MICHAEL WOLSEY: Do we want panto politics? On no we don’t!
SAMUEL Johnson said of a dog, trained to walk on its hind legs, that “it is not done well; but you are surprised to find it done at all”.
The same might be said of our Government. When Enda Kenny put together this coalition back in 2016 I doubted if it would last a year. A weakened Fine Gael, a disparate bunch of independents, relying for survival on the support of Fianna Fáil: like Johnson’s dog, this administration did not seem capable of standing on its own two feet.
Like the dog, it moves in strange ways – but it has kept the country steady and delivered four Budgets. For that, at least, Leo Varadkar and Micheál Martin deserve a pat on their heads.
We have now seen the last Budget under the FG-FF non-aggression pact and, although this one, like the three that went before it, is no great achievement, I have to concede that the confidence and supply agreement has worked.
I hope it’s not the end of such deals, even if the next general election does not throw up a Dáil where one is absolutely necessary.
There is a high level of consensus in Irish politics – and not just between the two big parties.
With the exception of the small groupings on the far Left, all our elected representatives are capable of working together and, indeed, they have often done so on specific constituency issues or where the national interest arises.
A lot of the argument we see across the floor in Leinster house is a phony war. We inherited this confrontational system from the British who love a bit of parliamentary theatricality, with heroes and villains, hissing and booing and a few characters in fancy dress.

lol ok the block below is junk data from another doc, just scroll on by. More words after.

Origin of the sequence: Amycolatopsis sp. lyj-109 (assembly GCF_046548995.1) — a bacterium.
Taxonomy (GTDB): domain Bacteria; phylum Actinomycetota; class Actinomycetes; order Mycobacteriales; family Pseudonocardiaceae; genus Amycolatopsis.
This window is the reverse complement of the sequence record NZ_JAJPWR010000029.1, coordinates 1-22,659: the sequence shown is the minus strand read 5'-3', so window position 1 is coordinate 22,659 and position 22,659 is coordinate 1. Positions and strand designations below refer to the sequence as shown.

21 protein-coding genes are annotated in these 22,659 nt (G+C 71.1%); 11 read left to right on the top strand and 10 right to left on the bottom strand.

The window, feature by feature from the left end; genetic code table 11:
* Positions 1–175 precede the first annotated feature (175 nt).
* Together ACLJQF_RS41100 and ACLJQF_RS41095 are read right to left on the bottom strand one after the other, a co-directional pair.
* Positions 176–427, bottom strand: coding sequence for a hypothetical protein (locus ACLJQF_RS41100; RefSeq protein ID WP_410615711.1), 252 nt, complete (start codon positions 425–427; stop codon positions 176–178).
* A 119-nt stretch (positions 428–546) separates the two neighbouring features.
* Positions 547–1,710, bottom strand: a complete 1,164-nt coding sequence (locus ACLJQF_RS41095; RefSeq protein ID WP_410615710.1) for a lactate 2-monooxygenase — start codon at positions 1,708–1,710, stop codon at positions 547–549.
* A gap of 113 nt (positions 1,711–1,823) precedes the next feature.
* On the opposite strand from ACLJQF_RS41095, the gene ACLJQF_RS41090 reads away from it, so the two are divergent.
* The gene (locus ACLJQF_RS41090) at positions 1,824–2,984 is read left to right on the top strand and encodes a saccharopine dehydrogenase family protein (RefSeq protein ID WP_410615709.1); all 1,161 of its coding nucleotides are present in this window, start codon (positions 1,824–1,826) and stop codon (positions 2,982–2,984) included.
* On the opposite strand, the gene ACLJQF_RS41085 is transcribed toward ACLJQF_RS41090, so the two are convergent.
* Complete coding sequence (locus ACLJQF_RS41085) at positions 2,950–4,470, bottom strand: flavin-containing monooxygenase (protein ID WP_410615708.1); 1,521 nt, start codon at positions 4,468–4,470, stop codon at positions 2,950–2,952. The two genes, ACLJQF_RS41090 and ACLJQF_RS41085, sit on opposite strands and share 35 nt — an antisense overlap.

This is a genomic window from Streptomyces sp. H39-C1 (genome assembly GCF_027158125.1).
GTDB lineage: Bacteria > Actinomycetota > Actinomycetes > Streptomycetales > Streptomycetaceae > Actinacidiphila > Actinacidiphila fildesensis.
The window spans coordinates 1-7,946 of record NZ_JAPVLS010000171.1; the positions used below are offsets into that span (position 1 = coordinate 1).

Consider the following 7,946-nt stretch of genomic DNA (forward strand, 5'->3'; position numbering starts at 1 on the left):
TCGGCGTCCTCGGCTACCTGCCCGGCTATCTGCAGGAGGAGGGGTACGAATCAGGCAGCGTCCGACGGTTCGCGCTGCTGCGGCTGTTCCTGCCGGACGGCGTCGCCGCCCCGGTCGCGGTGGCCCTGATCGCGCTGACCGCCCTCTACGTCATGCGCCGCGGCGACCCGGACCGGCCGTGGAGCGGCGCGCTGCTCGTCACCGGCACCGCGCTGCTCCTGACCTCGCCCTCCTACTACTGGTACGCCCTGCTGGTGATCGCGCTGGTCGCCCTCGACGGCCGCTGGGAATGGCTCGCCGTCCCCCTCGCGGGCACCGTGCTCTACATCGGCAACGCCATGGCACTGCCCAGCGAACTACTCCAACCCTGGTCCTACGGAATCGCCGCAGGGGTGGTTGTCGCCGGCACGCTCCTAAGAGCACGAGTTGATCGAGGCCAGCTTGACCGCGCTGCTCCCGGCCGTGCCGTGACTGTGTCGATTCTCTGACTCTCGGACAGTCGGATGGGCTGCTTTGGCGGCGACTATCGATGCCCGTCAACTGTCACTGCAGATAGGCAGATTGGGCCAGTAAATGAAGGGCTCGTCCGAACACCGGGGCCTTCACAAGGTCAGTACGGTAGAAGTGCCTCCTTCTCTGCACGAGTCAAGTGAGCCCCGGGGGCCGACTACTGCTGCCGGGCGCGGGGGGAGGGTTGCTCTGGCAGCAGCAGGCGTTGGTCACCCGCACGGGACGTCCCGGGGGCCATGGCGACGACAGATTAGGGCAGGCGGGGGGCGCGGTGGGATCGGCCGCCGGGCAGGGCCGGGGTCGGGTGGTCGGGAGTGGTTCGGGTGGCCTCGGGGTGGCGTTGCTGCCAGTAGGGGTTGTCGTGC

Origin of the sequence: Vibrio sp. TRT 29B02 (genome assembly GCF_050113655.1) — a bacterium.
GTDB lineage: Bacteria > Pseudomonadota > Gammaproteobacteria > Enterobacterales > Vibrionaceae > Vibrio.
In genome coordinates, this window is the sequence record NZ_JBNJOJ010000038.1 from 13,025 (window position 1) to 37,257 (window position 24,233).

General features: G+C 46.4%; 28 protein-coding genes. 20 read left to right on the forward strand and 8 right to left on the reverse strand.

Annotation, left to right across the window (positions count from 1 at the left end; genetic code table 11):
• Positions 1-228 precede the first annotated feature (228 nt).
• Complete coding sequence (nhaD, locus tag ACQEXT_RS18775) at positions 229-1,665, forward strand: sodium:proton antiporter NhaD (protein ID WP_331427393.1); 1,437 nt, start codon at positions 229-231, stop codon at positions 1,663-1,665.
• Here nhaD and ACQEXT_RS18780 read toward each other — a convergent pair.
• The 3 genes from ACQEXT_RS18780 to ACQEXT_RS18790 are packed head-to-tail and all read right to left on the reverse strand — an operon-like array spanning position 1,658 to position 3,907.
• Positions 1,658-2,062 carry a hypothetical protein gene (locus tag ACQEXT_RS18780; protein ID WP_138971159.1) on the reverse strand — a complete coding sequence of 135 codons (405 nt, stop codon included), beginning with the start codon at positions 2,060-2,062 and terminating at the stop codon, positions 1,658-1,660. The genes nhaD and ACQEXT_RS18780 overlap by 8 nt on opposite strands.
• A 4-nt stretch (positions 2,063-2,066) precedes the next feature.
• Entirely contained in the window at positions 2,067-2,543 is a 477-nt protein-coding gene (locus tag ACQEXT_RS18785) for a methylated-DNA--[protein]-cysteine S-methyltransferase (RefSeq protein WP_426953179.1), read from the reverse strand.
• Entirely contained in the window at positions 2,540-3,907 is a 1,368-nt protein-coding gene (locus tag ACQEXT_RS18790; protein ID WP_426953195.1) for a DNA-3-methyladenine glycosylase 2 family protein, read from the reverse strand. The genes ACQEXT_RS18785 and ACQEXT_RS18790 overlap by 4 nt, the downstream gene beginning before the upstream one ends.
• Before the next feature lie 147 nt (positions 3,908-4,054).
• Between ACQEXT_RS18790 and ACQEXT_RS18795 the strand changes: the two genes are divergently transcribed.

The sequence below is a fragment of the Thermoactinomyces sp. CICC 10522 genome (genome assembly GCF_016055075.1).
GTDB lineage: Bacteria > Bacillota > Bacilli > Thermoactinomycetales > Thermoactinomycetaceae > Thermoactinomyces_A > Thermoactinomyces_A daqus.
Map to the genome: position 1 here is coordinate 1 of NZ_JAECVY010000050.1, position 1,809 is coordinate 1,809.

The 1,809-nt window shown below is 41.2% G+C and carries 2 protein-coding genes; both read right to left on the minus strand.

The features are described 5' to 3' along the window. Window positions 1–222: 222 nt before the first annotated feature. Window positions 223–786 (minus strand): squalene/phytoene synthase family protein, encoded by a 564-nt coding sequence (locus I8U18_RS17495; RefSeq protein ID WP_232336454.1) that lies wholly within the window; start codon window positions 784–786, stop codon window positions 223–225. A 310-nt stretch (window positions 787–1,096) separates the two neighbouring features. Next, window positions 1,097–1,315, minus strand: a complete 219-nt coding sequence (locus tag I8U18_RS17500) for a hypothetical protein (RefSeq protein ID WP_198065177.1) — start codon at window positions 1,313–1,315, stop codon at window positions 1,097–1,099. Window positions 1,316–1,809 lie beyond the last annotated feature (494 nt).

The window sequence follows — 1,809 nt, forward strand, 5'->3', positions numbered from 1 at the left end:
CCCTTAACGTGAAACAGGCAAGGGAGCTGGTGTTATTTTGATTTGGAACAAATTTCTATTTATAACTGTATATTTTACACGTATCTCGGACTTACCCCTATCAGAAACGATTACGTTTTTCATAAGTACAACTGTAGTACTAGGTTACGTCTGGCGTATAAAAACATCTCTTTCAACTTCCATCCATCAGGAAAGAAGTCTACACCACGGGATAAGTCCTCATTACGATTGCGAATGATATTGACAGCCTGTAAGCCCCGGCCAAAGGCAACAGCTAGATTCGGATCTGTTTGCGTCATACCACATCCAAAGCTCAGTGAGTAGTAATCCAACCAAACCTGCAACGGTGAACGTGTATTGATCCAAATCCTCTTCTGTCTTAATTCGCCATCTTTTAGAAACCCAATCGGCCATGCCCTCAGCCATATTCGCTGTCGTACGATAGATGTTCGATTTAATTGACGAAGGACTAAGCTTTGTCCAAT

It’s pantomime politics. And has it served them well? Oh no it hasn’t!
Westminster has been very entertaining for the past couple of years. But entertainment is not the purpose for which parliaments are elected and Britain’s showboating parliamentarians have failed that country badly.
The dull old Dáil has served us better, steering a steady course through the Brexit storms.
I am not sure how much credit our politicians deserve for this adult approach.
The last election left them with no choice but to hang together or head back to the polls where they might well have hanged separately. And, as Dr Johnson (the smuggest man in 18th century England) also said, the prospect of a hanging concentrates the mind wonderfully.
But whatever the motivation, TDs have set an example of co-operation which should not be disregarded.
There is no good reason why politicians from different parties should not sit around a table and thrash out issues before they reach the floor of the house. A bit of intelligent discussion may help improve a Bill and a little sensible tweaking may smooth its passage onto the statute books.
I am not suggesting a national government, far from it: ministers need to be held to account and parliaments work better when there is a bit of confrontation. But I would be happy to see an end to this nonsense where the government says ‘white’ and the opposition unthinkingly roars ‘no, black is better’.
Parliaments, like families, will always have their divisions. But, again like families, they function best when they can work through the differences, agree to differ and put those differences behind them.